In the years leading up to the housing bust of 2008 the average size of homes being built and sold went up substantially. From the year 2000 to 2007 the average home size within the Western United States went up by more than 12% in gross living area. If you were to extract data for only the Greater Tri-Counties Area (Placer, Sacramento, El Dorado) this numeric value would be closer to 23%. This is a huge number and the driving force behind it was consumer confidence coupled with access to easily obtainable high loan-to-value ratio purchase funding. People felt good about buying big too. It was an ego boost for some who were walking into large-scale tract homes with price tags in some cases breaching the million dollar mark. For some buying big was a symbol of success.
Before I get too far ahead of myself let’s discuss the term McMansion. McMansion refers to homes that are considered ostentatious and lacking in architectural integrity. They don’t adhere to design characteristics of any particular style and usually consist of less expensive building materials. It is common to see these homes clad in siding or stucco. For builders this was great because their construction cost was reasonably low while the per unit selling price was high. These were nothing like design appropriate custom-built homes outside of the fact that they were large and had many upper-end surface treatments on the interior to give them a more luxurious appearance. During the early 2000’s I can remember seeing many McMansion style tract developments go up that were situated closely to custom home developments where the average selling price was already high. This provided the developer with comparable sales figures for their project.
In today’s real estate environment there are much fewer buyers who are out shopping for high budget real estate. The reason for this results from tighter lending practices, average household assets, and trending consumer budgeting practices. That being said we have seen a substantial drop in the average home size being built and purchased today. Many of today’s developments are now multi-family style communities such as courtyard homes, town-home projects, and small to moderately sized detached single family homes. These developments are much more affordable for buyers and builders can turn each unit fairly quickly due to the lower final selling prices.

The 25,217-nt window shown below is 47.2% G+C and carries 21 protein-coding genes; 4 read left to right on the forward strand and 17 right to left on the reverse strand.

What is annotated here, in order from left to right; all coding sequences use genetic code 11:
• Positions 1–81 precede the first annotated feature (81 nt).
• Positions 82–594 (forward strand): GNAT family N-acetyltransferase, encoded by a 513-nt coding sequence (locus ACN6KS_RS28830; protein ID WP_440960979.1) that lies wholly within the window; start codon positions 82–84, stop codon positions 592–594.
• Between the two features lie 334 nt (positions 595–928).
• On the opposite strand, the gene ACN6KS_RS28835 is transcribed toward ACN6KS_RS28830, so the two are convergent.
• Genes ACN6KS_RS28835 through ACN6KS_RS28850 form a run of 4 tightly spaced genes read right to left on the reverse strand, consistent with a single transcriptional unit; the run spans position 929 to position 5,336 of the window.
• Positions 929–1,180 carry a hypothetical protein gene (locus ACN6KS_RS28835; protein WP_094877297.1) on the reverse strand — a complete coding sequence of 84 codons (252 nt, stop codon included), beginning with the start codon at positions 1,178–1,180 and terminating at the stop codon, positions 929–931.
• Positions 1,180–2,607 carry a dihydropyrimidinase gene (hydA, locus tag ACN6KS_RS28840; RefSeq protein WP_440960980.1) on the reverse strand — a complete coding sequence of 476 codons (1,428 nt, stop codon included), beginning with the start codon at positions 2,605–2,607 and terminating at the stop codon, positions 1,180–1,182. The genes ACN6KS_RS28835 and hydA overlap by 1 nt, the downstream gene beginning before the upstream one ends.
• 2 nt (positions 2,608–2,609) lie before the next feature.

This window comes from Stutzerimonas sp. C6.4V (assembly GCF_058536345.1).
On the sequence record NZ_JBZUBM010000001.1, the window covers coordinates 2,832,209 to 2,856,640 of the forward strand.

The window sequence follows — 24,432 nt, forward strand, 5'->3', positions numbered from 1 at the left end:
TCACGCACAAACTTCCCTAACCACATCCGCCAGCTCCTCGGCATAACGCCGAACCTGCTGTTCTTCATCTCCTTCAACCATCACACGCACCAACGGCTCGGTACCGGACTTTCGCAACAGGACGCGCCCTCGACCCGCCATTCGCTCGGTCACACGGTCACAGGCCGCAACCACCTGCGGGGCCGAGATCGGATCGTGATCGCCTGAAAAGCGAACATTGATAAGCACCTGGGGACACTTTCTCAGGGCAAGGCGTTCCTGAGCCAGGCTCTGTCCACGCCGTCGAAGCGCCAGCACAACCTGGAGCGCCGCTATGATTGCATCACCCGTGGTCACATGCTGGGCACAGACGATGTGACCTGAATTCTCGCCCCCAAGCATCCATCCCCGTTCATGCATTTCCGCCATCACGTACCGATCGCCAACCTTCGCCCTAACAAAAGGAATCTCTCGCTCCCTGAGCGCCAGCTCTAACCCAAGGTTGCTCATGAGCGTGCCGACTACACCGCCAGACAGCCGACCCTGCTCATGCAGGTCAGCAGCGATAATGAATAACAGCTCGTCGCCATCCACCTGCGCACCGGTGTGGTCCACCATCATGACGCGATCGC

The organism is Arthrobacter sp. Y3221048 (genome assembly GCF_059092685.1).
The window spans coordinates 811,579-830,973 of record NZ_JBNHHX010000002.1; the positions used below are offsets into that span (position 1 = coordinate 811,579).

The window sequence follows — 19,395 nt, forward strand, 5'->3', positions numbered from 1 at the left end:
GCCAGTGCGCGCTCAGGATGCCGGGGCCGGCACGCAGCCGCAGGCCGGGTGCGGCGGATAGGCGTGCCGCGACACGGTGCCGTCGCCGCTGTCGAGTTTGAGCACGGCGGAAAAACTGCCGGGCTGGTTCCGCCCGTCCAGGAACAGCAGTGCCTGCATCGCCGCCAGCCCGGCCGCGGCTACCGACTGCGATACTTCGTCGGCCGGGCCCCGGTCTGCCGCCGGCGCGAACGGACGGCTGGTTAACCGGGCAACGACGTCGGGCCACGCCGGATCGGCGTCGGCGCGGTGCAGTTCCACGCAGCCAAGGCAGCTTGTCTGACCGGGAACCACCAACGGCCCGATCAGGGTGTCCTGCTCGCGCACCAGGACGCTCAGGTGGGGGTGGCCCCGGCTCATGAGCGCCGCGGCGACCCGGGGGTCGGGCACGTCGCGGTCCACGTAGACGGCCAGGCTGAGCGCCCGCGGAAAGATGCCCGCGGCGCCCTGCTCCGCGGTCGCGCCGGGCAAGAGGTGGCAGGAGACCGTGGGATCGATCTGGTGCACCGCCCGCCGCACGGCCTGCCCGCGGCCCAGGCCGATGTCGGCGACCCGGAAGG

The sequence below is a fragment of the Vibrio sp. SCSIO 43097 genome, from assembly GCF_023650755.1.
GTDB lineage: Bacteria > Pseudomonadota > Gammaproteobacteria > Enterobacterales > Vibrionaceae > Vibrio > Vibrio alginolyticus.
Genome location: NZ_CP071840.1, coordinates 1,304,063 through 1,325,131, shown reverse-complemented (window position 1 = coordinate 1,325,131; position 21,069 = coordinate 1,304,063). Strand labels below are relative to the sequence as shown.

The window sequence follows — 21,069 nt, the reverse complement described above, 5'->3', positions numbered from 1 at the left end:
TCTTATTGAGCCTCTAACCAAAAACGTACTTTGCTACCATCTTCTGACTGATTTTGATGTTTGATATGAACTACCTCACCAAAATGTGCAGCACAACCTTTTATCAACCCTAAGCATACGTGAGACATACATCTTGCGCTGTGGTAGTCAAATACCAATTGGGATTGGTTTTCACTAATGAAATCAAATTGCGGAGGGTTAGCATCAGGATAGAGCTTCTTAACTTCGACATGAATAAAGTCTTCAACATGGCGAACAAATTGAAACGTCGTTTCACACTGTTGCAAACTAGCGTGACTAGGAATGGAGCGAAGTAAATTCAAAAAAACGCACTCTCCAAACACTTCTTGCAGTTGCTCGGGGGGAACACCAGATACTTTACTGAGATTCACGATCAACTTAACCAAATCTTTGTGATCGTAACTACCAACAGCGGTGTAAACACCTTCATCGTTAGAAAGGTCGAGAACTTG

Many families are on a mission to find financial freedom. The latest recession was a wake up call that shed light on just how unstable things like employment, income, and investment based retirement assets can be. That said we are seeing a huge wave of buyers who are seeking to downsize. We are not just talking about retirees here either. Many young families are downsizing to manage tighter budgets allowing them more financial freedom. This is a huge trend right now that may be here to stay.
It was almost certain from the start that the architecturally non-conforming jumbo tract homes would die out like the dinosaurs. They only filled a niche when money came easy and homes couldn’t be built fast enough. Will their time come again? Who knows, but I don’t think it will be any time soon. Don’t get me wrong, these homes still sell, but the number of buyer prospects are so much lower now that it has really discouraged a lot of builders from building these developments in our area. A bigger footprint means more land is needed to build each unit. Being that a developers goal is to make money another project type would almost certainly be more advantageous.
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